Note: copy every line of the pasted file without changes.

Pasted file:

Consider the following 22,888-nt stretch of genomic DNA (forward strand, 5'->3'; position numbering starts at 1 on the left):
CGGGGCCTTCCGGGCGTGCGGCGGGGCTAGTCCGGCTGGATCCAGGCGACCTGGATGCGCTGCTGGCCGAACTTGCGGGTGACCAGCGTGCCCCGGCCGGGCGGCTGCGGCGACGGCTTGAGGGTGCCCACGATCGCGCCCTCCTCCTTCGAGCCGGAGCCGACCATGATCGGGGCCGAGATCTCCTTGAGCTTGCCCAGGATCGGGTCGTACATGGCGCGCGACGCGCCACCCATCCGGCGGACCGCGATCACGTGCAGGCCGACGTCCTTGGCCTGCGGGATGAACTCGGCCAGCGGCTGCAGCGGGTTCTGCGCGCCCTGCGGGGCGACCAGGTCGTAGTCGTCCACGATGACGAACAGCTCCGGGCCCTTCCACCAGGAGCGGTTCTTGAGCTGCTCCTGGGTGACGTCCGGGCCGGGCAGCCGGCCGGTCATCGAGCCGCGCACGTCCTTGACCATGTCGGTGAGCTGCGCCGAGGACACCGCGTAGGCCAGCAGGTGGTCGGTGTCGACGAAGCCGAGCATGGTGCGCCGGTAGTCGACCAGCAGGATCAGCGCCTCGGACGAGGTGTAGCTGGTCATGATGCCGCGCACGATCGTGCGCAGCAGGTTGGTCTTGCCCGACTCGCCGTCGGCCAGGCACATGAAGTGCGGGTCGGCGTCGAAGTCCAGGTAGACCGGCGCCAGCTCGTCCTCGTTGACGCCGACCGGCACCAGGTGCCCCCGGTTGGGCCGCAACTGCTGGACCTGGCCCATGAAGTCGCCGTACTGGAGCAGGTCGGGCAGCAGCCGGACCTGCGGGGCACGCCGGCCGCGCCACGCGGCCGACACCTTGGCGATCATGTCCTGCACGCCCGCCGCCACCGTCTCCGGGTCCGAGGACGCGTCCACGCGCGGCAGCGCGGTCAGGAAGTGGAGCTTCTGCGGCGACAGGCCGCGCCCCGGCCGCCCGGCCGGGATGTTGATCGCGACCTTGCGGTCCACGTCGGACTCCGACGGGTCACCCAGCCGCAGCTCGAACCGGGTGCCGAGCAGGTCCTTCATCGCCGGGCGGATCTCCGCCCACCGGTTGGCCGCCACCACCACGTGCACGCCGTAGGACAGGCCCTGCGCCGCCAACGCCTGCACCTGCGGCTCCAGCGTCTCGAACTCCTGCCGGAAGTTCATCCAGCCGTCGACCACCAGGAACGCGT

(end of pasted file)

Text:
Consider the following 22,888-nt stretch of genomic DNA (forward strand, 5'->3'; position numbering starts at 1 on the left):
CGGGGCCTTCCGGGCGTGCGGCGGGGCTAGTCCGGCTGGATCCAGGCGACCTGGATGCGCTGCTGGCCGAACTTGCGGGTGACCAGCGTGCCCCGGCCGGGCGGCTGCGGCGACGGCTTGAGGGTGCCCACGATCGCGCCCTCCTCCTTCGAGCCGGAGCCGACCATGATCGGGGCCGAGATCTCCTTGAGCTTGCCCAGGATCGGGTCGTACATGGCGCGCGACGCGCCACCCATCCGGCGGACCGCGATCACGTGCAGGCCGACGTCCTTGGCCTGCGGGATGAACTCGGCCAGCGGCTGCAGCGGGTTCTGCGCGCCCTGCGGGGCGACCAGGTCGTAGTCGTCCACGATGACGAACAGCTCCGGGCCCTTCCACCAGGAGCGGTTCTTGAGCTGCTCCTGGGTGACGTCCGGGCCGGGCAGCCGGCCGGTCATCGAGCCGCGCACGTCCTTGACCATGTCGGTGAGCTGCGCCGAGGACACCGCGTAGGCCAGCAGGTGGTCGGTGTCGACGAAGCCGAGCATGGTGCGCCGGTAGTCGACCAGCAGGATCAGCGCCTCGGACGAGGTGTAGCTGGTCATGATGCCGCGCACGATCGTGCGCAGCAGGTTGGTCTTGCCCGACTCGCCGTCGGCCAGGCACATGAAGTGCGGGTCGGCGTCGAAGTCCAGGTAGACCGGCGCCAGCTCGTCCTCGTTGACGCCGACCGGCACCAGGTGCCCCCGGTTGGGCCGCAACTGCTGGACCTGGCCCATGAAGTCGCCGTACTGGAGCAGGTCGGGCAGCAGCCGGACCTGCGGGGCACGCCGGCCGCGCCACGCGGCCGACACCTTGGCGATCATGTCCTGCACGCCCGCCGCCACCGTCTCCGGGTCCGAGGACGCGTCCACGCGCGGCAGCGCGGTCAGGAAGTGGAGCTTCTGCGGCGACAGGCCGCGCCCCGGCCGCCCGGCCGGGATGTTGATCGCGACCTTGCGGTCCACGTCGGACTCCGACGGGTCACCCAGCCGCAGCTCGAACCGGGTGCCGAGCAGGTCCTTCATCGCCGGGCGGATCTCCGCCCACCGGTTGGCCGCCACCACCACGTGCACGCCGTAGGACAGGCCCTGCGCCGCCAACGCCTGCACCTGCGGCTCCAGCGTCTCGAACTCCTGCCGGAAGTTCATCCAGCCGTCGACCACCAGGAACGCGT